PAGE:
“The historical perspective in this book is fascinating, painful, and gut-wrenching,” she says. “On a personal level, I was taught to think of forgiveness as something I gave to other people because it was expected or nice and then move on as though nothing had happened.  This book shifted the concept of forgiveness for me.  Forgiveness is for myself. It’s a step in healing.  And forgiveness has to come with boundaries. It doesn’t always mean moving forward in a relationship with someone and it always means self-reflection and the courage to set, communicate, and hold to boundaries that are important to my health, happiness, and humanity.”

        Jacelyn enjoys volunteering in the arts, and has worked with trauma survivors, as a victim’s advocate working with court appointed special advocates for kids. And she says she is still figuring out life on Kodiak—like the three weeks it takes to get an Amazon Prime order. Or how an electric fence that wouldn’t deter cows could save chickens from bears. That fall, her favorite time of year, seems to last about a week. And how people walk their dogs in winds that would elicit small craft warnings in Oregon, and wear Xtra-tufs with dresses.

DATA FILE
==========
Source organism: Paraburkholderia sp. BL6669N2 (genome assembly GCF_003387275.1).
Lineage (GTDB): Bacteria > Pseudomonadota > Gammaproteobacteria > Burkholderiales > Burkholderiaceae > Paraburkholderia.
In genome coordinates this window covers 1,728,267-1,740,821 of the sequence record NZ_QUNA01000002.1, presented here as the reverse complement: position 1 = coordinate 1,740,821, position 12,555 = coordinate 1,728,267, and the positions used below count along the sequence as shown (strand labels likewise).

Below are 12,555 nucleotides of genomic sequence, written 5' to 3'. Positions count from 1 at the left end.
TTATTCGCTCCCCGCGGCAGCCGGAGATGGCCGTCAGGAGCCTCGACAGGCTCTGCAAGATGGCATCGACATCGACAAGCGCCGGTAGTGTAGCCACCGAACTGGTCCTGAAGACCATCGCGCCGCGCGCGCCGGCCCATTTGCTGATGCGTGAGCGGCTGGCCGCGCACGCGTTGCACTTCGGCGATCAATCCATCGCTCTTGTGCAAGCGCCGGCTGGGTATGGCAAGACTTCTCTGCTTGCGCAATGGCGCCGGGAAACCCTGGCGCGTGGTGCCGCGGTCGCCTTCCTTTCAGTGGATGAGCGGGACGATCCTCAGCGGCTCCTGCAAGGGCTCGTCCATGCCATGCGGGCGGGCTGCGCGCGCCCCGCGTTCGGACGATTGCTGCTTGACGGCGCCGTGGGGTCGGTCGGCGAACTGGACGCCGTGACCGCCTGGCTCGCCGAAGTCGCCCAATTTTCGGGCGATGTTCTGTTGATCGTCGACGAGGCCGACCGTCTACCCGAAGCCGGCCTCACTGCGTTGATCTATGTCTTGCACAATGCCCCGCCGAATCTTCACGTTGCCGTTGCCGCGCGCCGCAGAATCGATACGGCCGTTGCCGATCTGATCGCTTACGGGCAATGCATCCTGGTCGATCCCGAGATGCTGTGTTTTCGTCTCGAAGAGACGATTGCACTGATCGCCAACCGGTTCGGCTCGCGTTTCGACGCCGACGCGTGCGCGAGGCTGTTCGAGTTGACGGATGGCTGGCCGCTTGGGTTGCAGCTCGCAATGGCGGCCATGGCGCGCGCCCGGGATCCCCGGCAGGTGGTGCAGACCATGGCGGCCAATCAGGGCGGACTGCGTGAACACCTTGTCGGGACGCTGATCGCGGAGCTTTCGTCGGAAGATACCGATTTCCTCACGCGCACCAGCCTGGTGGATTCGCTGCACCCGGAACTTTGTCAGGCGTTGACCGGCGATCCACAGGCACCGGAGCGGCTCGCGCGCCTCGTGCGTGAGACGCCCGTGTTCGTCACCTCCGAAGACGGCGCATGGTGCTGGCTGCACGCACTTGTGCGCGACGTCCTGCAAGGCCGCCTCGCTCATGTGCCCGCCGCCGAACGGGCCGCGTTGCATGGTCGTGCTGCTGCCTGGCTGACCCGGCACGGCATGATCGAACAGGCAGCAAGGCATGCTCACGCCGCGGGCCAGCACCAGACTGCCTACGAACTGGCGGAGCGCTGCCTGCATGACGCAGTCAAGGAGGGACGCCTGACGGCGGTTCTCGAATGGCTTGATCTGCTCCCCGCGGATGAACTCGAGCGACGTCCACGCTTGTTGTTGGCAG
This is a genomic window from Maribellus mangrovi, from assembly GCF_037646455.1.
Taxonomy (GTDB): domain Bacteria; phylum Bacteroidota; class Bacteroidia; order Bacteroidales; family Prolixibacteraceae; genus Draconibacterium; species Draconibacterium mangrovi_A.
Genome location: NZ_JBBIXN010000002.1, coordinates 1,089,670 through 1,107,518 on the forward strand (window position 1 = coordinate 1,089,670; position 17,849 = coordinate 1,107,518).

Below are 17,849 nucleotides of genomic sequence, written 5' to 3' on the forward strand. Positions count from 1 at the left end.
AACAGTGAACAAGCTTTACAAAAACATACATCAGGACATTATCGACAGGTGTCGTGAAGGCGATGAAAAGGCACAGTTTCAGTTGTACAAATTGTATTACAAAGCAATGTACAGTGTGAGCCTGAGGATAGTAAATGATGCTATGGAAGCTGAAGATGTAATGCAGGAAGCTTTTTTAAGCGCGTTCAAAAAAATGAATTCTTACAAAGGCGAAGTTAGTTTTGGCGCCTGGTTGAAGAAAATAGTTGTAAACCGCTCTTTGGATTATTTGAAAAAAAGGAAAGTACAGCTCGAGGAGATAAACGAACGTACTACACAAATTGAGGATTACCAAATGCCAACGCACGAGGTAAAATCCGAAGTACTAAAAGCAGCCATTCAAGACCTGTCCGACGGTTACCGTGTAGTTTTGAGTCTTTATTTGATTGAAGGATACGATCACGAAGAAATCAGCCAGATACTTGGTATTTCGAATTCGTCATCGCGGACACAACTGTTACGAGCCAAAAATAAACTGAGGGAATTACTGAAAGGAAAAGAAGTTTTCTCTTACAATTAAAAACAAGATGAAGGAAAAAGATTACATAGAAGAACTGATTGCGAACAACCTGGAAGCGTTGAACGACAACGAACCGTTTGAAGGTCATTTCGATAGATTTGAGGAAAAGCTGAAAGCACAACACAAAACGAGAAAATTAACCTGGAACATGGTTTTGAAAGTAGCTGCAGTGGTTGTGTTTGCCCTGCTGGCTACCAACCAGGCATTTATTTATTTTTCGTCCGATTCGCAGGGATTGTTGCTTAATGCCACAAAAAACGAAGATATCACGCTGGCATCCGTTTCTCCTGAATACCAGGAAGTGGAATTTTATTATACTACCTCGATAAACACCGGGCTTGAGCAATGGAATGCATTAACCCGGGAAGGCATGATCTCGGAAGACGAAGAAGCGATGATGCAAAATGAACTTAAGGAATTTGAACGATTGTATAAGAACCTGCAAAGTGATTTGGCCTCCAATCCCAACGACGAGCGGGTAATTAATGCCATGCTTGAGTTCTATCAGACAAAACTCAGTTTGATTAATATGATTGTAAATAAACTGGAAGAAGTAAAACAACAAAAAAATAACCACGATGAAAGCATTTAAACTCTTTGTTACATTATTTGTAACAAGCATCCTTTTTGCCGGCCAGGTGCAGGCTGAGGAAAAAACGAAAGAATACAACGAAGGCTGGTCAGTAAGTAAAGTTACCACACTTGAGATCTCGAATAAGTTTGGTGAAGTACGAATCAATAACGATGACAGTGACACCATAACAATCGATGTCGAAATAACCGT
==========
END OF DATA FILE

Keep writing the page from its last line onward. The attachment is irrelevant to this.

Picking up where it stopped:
“People here are gracious,” she says. “And willing to share their world and answer questions as I make connections and correlations to a world I know.”